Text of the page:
The main goal of this research is the development of new treatments against fish pathogenic bacteria in marine aquaculture farming worldwide. 

We are using an approach based on the use of the bacterial iron uptake mechanisms. Iron is one of the most essential nutrients for all microorganisms;; however, iron bioavailability is limited due to the low solubility of iron(III) at physiological pH. In response to this restriction, pathogens evolved high-affinity iron uptake pathways, being one of them the synthesis and secretion of Fe(III) chelators, named siderophores. These compounds are low molecular mass iron-chelating molecules that can remove iron from host iron-binding proteins and then enter the cell through outer-membrane receptor proteins.
Our strategy implies first the isolation and structural elucidation of the siderophore(s) biosynthesized by the pathogenic bacteria. Then, we carry out its synthesis and the preparation of its analogues in order to perform SAR studies and to obtain an derivative with siderophore activity that incorporated appropriate functionality for use an anchor to be attached directly (or via spacers) to other biologically active agents or fluorophores. In this way, we can deliver antibiotics via the bacterial iron uptake systems (Trojan Horse strategy), build fluorescents probes and even prepare vaccines.
We are exploring three of the most important bacterial infectious diseases involved in considerable economic losses in aquaculture, which are:
From the pathogenic bacteria Vibrio anguillarum, responsible of this fish disease, we were able to isolate and characterize vanchrobactin (Vb) as the second siderophore-mediated system of this bacterium. We have completed its total synthesis and prepared a series of Vb analogues. These studies allowed also finding that FvtA protein is the outer membrane transporter for Vb and its analogues. Three of them maintain the siderophore activity and bear an appropriate functionality (an amino group) that can be used as anchor group to attach it to other bioactive agents. Thus, several Vb analogues-norfloxacin conjugates were obtained for the delivery of antibiotics via the bacterial iron uptake systems (Trojan horse strategy) and their antimicrobial activities have been determined. Furthermore, studies of iron (III) coordination properties of Vb in aqueous solutions using spectrophotometric and potentiometric methods were performed (collaboration with Dr Emilia Iglesias from the Department of Physical Chemistry at UDC).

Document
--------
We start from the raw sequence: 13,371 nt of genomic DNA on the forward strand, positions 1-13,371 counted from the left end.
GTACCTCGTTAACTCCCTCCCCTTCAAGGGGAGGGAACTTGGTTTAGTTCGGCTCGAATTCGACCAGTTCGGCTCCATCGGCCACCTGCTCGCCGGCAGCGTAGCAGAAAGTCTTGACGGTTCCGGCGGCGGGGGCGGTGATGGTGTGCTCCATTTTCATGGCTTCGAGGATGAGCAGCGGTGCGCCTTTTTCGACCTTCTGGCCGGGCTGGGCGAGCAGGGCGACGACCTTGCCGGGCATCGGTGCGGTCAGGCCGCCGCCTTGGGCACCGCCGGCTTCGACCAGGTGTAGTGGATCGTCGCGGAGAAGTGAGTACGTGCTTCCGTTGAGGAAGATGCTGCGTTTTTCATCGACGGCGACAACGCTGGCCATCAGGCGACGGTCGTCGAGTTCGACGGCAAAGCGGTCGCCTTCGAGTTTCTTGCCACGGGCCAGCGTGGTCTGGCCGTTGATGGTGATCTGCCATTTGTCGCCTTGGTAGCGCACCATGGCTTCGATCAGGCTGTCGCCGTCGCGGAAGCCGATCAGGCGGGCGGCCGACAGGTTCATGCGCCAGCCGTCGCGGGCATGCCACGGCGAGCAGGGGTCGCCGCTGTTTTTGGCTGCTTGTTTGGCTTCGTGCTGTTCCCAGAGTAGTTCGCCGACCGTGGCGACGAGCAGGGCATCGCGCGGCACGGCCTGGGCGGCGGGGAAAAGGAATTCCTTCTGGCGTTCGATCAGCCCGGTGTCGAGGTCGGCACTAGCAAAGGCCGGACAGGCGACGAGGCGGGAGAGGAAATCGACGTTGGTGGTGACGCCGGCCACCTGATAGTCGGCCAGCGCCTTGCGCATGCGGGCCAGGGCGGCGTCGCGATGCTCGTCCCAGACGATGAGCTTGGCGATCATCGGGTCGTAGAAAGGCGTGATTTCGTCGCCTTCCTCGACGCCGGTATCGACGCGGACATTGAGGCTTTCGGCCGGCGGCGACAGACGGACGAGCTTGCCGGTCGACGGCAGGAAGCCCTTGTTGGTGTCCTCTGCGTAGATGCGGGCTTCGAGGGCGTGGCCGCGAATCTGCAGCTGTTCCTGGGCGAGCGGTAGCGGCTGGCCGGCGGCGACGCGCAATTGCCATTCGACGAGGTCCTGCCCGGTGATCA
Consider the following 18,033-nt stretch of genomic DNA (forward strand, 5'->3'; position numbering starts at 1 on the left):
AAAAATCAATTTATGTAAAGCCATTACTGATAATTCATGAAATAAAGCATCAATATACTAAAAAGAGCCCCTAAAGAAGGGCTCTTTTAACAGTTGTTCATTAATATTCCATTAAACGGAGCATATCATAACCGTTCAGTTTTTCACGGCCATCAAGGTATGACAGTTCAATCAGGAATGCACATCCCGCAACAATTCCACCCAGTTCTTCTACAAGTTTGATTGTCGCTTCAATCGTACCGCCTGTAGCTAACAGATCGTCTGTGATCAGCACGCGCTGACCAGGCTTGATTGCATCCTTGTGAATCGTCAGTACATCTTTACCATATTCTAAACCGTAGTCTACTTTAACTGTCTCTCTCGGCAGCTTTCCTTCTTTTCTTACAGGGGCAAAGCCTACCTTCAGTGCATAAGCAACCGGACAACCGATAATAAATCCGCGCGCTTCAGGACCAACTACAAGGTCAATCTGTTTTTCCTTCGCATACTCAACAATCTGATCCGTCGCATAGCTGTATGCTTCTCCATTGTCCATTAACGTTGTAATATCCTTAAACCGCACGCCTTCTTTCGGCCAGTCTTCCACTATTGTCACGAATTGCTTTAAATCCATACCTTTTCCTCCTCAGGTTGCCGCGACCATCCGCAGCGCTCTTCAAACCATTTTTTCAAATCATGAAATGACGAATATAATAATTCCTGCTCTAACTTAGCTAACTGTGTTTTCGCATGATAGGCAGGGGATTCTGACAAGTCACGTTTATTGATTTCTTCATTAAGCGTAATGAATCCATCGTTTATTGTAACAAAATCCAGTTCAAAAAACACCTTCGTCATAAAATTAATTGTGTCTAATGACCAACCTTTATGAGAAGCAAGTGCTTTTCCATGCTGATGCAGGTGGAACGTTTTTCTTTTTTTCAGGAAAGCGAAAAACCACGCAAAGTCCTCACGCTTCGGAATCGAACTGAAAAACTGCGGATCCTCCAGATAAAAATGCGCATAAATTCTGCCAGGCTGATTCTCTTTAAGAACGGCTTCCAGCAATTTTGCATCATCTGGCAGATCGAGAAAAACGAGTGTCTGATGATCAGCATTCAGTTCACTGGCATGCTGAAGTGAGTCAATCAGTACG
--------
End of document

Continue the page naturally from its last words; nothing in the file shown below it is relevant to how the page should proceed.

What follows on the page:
Analysis of the gene cluster involved in the biosynthesis of piscibactin, the siderophore produced by Photobacterium damselae subsp. piscicida as the pathogenic bacteria responsible of this fish disease, allowed the partial prediction of its structure. Then, from the iron deficient cultures we could isolate its gallium and iron(III) complexes along with a possible intermediate of its biosynthesis, prepiscibactin. Finally, their structures were solved by NMR/MS methods and DFT molecular modeling. Furthermore, the results enabled the proposal of a biosynthetic pathway for this siderophore.

Analysis of the gene cluster involved in the siderophores biosynthesis produced by Aeromonas salmonicida as the pathogenic bacteria responsible of this fish disease, allowed the structural prediction and posterior isolation and elucidation of those compounds. These results including their structures will be published soon.